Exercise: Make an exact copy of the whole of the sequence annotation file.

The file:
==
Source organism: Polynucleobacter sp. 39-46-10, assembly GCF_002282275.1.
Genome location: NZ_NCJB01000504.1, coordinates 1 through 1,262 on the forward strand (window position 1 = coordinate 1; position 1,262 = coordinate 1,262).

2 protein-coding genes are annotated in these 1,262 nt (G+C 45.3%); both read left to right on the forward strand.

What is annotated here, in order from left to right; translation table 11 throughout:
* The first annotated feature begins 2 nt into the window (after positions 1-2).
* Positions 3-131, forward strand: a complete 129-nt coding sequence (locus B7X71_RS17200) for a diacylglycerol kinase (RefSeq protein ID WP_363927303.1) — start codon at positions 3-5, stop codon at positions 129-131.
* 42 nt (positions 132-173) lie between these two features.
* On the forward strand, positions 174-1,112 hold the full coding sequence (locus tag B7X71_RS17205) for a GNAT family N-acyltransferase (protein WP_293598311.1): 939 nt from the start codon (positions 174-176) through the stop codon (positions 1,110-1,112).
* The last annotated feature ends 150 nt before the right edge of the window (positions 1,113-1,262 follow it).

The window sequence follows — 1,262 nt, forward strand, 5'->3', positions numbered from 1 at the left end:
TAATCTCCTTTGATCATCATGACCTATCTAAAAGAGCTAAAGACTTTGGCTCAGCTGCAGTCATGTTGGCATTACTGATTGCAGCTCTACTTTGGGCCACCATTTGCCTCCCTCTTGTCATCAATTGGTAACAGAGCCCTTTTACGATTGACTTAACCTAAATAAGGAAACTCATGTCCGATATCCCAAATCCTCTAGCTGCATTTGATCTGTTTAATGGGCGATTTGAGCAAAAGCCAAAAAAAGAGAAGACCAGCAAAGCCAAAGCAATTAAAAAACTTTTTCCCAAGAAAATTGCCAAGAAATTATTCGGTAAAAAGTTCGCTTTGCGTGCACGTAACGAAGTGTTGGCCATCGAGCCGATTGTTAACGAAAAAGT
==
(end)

Source organism: Polynucleobacter sp. 39-46-10, assembly GCF_002282275.1.
Genome location: NZ_NCJB01000504.1, coordinates 1 through 1,262 on the forward strand (window position 1 = coordinate 1; position 1,262 = coordinate 1,262).

2 protein-coding genes are annotated in these 1,262 nt (G+C 45.3%); both read left to right on the forward strand.

What is annotated here, in order from left to right; translation table 11 throughout:
* The first annotated feature begins 2 nt into the window (after positions 1-2).
* Positions 3-131, forward strand: a complete 129-nt coding sequence (locus B7X71_RS17200) for a diacylglycerol kinase (RefSeq protein ID WP_363927303.1) — start codon at positions 3-5, stop codon at positions 129-131.
* 42 nt (positions 132-173) lie between these two features.
* On the forward strand, positions 174-1,112 hold the full coding sequence (locus tag B7X71_RS17205) for a GNAT family N-acyltransferase (protein WP_293598311.1): 939 nt from the start codon (positions 174-176) through the stop codon (positions 1,110-1,112).
* The last annotated feature ends 150 nt before the right edge of the window (positions 1,113-1,262 follow it).

The window sequence follows — 1,262 nt, forward strand, 5'->3', positions numbered from 1 at the left end:
TAATCTCCTTTGATCATCATGACCTATCTAAAAGAGCTAAAGACTTTGGCTCAGCTGCAGTCATGTTGGCATTACTGATTGCAGCTCTACTTTGGGCCACCATTTGCCTCCCTCTTGTCATCAATTGGTAACAGAGCCCTTTTACGATTGACTTAACCTAAATAAGGAAACTCATGTCCGATATCCCAAATCCTCTAGCTGCATTTGATCTGTTTAATGGGCGATTTGAGCAAAAGCCAAAAAAAGAGAAGACCAGCAAAGCCAAAGCAATTAAAAAACTTTTTCCCAAGAAAATTGCCAAGAAATTATTCGGTAAAAAGTTCGCTTTGCGTGCACGTAACGAAGTGTTGGCCATCGAGCCGATTGTTAACGAAAAAGT